While I can always work to improve CONNECTIONS, I’m happy with what I’ve been able to do so far this school year in this area.

Some of the opportunities I’ve had to strengthen CONNECTIONS since the summer include:

  • Working with my Technology Teacher Leaders (TTLs) and teachers in all departments in our school both one-on-one and in teams
  • Working side-by-side with students at iCare (our school technology help desk) and in numerous classes
  • Collaborating with other Digital Integration Specialists through co-teaching a social media graduate course, starting our #Listenin5 podcast, and through District 5 #LeaD5 professional development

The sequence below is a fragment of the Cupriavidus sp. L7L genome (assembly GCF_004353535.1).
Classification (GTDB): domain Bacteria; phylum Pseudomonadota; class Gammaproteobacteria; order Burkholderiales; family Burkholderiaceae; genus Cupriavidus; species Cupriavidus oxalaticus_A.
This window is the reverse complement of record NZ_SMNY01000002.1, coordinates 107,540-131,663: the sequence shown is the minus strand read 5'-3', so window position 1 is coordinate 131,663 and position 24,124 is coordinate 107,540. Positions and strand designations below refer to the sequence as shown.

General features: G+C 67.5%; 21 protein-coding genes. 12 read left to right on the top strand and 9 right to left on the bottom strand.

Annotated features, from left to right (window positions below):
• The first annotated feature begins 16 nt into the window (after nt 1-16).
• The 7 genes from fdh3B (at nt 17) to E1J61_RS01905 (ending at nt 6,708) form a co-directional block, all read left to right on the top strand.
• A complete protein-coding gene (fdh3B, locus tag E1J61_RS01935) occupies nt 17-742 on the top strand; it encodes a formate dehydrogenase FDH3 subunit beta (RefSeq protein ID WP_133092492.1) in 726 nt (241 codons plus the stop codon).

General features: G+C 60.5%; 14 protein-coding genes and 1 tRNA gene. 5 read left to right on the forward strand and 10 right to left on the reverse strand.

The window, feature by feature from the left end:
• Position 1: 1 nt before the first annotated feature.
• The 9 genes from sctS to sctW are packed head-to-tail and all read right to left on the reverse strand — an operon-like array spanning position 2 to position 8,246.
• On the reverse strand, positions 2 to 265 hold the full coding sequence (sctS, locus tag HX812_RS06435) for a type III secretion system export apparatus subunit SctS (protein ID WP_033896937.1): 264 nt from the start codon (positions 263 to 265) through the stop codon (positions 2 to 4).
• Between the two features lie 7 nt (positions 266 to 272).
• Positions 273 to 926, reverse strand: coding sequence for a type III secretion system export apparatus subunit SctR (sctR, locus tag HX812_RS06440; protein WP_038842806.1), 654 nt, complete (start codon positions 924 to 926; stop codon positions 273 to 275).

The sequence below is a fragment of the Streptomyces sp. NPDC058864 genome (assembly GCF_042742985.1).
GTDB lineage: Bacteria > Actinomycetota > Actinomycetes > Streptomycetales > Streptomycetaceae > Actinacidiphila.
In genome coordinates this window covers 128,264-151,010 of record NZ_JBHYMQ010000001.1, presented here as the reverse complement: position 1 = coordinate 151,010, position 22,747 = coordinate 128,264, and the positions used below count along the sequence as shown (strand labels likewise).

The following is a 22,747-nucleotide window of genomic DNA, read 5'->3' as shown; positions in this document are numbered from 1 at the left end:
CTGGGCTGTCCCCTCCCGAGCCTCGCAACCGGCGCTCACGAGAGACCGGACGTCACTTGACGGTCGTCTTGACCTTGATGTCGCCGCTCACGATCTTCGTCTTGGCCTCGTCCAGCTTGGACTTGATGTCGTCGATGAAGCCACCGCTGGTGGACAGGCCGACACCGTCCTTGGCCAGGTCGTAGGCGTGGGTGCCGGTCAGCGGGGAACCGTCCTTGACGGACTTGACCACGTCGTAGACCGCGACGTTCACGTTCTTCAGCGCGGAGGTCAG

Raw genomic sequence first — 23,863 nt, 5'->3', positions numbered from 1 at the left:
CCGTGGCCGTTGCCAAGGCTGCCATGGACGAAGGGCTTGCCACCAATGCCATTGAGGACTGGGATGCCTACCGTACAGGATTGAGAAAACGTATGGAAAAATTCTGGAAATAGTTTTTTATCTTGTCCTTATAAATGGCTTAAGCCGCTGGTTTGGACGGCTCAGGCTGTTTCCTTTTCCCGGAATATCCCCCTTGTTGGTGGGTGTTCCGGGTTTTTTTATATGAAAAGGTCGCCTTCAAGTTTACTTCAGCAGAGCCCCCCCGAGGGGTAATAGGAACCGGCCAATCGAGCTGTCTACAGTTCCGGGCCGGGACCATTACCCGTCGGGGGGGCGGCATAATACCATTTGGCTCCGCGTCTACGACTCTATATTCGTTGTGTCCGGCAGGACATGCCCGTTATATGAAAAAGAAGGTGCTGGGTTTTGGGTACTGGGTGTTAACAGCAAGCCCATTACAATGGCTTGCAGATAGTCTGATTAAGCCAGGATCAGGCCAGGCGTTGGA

• Traveling to TCEA in Austin to work with educators on the first steps of ISTE Educator Certification
  • Participating in Twitter chats and other Twitter conversations with people from around the world.
  • Collaborating with my Assistant Principal for Instruction and my TTL team to create connected instructional technology PD opportunities for our teachers

What a year 2019-20 has been so far!  I can’t wait to build even more authentic CONNECTIONS in the second half of the year.

2019-20: Creating and Sharing Instructional Technology Professional Learning Goals


In my role as Digital Integration Specialist at a large high school, one of my responsibilities (and privileges) is helping to set goals for the school and a professional development plan for our 108 teachers.  This process is always a little daunting. It also varies each year depending on our administrators, district goals, number of new teachers, my Technology Teacher Leaders and the amount of time we are given for instructional technology professional development.